Screen capture of Xin Bu Bu Jing Xin, starring Taiwan actress Ivy Chen. Photo provided to China Daily
Tong Hua, a Shaanxi native, wrote a novel to get over her boredom after quitting her job as a financial analyst in 2005. When she uploaded the first few chapters of her book back then, it became a hit online, turning Tong into a celebrity author.
The book, Bu Bu Jing Xin, or Scarlet Heart, was printed in 2005, and it made a media splash as a best-selling novel that year. It has a Mary Sue-like character who "travels back" to the Qing Dynasty (1644-1911) and, among other adventures, gets involved in a love triangle with two princes.
Now the book is being adapted into a movie titled, Xin Bu Bu Jing Xin (Time to Love), starring Taiwan actress Ivy Chen and Canadian-Chinese actor Shawn Dou. The producers are pushing for its premiere on Qixi (the Chinese equivalent of Valentine's Day) that falls on Aug 20 this year.
In the light of this development, China Daily recently asked a few trade analysts if book-based movies made for good business in the country's entertainment industry.
Amid mixed opinions, an emerging trend is that moviemakers are seeking online novels because of the lower production costs, compared with scripts written by established authors and commissions to publishers of offline books.
A total of 114 online novels were bought to be adapted into screen productions by the end of last year, thanks to their popularity among Web users, Xinhua News Agency reports.
Among them, 90 works are to be adapted into TV productions and 24 are likely kept for the big screen.
The TV series He Yi Sheng Xiao Mo, or My Sunshine, for instance, adapted from the 2003 namesake online novel, topped audience ratings in January. Its movie adaptation, Silent Separation, revolving around a couple's seven-year separation and reunion, will be released on the mainland on May 1.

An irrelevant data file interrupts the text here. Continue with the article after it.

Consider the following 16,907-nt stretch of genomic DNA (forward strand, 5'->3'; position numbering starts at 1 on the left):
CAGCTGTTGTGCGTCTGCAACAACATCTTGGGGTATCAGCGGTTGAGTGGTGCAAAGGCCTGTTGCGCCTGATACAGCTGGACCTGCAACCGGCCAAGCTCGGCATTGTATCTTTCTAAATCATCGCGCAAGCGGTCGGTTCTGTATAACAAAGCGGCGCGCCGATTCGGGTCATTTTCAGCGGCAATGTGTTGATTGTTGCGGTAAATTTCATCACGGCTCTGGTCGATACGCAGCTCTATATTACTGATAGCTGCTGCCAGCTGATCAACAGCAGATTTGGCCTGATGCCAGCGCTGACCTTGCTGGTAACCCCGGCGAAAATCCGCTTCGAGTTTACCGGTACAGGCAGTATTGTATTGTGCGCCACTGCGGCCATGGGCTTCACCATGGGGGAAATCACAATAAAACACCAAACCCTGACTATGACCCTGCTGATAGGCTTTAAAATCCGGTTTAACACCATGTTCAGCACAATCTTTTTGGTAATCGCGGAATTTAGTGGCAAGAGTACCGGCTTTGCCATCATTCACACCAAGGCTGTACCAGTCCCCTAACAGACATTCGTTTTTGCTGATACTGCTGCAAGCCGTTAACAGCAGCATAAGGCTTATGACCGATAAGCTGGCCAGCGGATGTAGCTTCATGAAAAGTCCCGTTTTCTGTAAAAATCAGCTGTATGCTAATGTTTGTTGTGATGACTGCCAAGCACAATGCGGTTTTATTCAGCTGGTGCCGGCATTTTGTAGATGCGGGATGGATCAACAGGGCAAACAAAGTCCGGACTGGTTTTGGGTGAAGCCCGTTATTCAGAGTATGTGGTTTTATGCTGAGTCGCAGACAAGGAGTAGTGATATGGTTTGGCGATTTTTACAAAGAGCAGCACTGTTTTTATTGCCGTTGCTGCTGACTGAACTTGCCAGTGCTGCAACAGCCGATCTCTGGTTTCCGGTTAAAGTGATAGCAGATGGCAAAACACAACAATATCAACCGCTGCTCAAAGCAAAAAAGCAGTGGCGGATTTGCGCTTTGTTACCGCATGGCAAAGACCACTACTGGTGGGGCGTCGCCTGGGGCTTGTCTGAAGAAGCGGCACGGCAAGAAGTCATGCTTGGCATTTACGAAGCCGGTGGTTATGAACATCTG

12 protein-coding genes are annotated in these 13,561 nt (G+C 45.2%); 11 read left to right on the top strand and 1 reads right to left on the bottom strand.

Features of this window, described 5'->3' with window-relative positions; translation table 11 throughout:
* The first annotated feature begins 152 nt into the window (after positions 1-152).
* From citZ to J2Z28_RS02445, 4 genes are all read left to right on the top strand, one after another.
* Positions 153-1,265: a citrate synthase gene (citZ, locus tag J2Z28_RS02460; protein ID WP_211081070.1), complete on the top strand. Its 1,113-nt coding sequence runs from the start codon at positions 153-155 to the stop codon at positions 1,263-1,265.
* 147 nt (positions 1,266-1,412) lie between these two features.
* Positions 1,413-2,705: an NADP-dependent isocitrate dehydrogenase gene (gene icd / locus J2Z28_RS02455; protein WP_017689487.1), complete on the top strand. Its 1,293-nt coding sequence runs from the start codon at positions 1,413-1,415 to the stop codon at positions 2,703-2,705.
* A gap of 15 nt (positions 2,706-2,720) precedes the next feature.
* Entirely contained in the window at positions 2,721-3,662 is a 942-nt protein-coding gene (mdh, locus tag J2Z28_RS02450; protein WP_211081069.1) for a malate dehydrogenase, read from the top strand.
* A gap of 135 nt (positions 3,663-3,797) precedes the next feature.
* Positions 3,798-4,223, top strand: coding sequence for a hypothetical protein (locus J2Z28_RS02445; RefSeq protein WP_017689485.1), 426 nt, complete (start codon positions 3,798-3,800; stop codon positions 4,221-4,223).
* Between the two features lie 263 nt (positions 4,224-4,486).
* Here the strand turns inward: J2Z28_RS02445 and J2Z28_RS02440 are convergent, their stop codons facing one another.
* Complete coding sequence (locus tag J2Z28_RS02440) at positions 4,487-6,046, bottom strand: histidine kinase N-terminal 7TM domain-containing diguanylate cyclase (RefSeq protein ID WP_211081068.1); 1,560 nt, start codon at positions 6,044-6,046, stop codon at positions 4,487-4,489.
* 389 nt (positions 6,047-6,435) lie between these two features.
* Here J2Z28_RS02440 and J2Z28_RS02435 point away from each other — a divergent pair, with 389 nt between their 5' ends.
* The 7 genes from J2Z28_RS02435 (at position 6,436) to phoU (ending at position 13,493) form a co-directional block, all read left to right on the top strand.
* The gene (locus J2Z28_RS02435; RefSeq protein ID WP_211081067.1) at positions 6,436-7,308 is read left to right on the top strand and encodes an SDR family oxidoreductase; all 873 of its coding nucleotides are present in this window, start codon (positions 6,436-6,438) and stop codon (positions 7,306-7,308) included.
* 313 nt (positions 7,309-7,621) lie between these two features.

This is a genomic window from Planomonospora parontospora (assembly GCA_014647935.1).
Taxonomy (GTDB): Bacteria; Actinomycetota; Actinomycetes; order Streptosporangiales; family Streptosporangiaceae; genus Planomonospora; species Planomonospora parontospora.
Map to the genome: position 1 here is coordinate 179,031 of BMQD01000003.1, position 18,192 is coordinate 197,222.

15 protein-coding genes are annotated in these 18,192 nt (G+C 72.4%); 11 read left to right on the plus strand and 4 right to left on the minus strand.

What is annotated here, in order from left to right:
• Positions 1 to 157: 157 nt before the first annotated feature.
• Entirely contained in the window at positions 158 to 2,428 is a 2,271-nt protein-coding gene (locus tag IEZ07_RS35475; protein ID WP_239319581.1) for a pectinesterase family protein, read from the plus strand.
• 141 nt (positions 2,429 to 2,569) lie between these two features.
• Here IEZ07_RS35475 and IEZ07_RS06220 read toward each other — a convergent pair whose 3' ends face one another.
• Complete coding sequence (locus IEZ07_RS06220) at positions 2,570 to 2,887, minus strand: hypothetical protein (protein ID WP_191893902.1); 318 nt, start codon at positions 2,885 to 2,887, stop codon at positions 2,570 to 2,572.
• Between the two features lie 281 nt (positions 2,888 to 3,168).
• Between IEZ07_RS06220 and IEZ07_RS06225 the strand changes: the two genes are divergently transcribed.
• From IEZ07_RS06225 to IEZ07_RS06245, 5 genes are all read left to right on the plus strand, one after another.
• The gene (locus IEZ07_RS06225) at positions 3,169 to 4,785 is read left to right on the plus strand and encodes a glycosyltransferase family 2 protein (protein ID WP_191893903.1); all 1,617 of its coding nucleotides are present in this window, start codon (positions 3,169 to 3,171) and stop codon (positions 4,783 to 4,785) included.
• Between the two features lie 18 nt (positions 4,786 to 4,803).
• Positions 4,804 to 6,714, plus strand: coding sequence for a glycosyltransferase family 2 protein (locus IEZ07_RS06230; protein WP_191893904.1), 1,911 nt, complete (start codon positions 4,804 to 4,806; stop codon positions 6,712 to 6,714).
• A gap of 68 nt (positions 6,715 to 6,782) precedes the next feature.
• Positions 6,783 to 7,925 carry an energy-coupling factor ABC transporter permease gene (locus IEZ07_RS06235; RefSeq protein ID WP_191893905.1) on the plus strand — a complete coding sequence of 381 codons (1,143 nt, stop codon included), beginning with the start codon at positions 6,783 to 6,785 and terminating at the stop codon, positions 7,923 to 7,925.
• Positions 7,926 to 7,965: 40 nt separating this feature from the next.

The list also includes The Lost Tomb TV series and movie franchises, based on the hit namesake online novel depicting the adventures of grave robbers, and The Ghouls, a 3-D thriller adapted from a best-selling online novel of the same title.
The Legend of Zhen Huan, inspired by a popular online novel on the country's former imperial rulers, will be made into a movie, Beijing Galloping Horse Media announced in Hong Kong on March 25.
"The big numbers show that a mature market is developing in China," says Wang Chen, general manager of Beijing-based film and TV series producer HS Media, which has purchased more than 10 popular online novels since 2011.
The genre of online fiction has accumulated legions of fans, saving resources that moviemakers must otherwise spend on promotional activities, Wang says.
But some experts caution that popularity could also be a double-edged sword.
"Diehard fans will keep a close watch on adaptations. If the plot is rewritten too much, or the cast is a far cry from the characters depicted in the original works, fans might feel angry and boycott the movie or TV production," Yun Yang, a veteran film critic, says.
Chen Su, deputy head of innovation at LeTV, one of the country's major streaming websites, says: "Even if a novel is adapted into a movie, the box office doesn't rely on the fans alone."
According to him, A-list stars and action scenes usually guarantee box-office success, much more so than the popularity of the original novels.
Besides, if the central idea of a book is preserved in the movie adaptation, the changes to plot and characters might be of less significance to viewers, he says.
"The martial arts novels by Louis Cha have been adapted into more than 100 TV series and movies since 1958," Chen explains.
"Some of the remakes have made big on-screen changes, but were still welcomed (by audiences)."